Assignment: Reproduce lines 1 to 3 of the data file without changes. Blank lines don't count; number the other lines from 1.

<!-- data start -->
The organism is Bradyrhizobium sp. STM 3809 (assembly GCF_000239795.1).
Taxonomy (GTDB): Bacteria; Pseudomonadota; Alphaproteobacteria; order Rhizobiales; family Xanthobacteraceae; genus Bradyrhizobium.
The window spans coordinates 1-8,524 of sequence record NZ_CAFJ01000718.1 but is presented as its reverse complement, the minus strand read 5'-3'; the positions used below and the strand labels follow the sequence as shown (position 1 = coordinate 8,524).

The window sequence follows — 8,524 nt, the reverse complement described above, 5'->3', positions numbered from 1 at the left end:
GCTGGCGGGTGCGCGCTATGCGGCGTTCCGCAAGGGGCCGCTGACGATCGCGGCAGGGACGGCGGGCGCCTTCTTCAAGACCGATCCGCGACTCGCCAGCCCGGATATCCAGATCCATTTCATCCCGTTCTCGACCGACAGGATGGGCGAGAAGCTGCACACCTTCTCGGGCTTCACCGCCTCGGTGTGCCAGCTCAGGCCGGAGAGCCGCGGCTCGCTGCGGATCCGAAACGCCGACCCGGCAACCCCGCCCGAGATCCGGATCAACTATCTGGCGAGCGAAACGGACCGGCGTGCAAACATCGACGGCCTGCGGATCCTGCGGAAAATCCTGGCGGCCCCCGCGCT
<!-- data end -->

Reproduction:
The organism is Bradyrhizobium sp. STM 3809 (assembly GCF_000239795.1).
Taxonomy (GTDB): Bacteria; Pseudomonadota; Alphaproteobacteria; order Rhizobiales; family Xanthobacteraceae; genus Bradyrhizobium.
The window spans coordinates 1-8,524 of sequence record NZ_CAFJ01000718.1 but is presented as its reverse complement, the minus strand read 5'-3'; the positions used below and the strand labels follow the sequence as shown (position 1 = coordinate 8,524).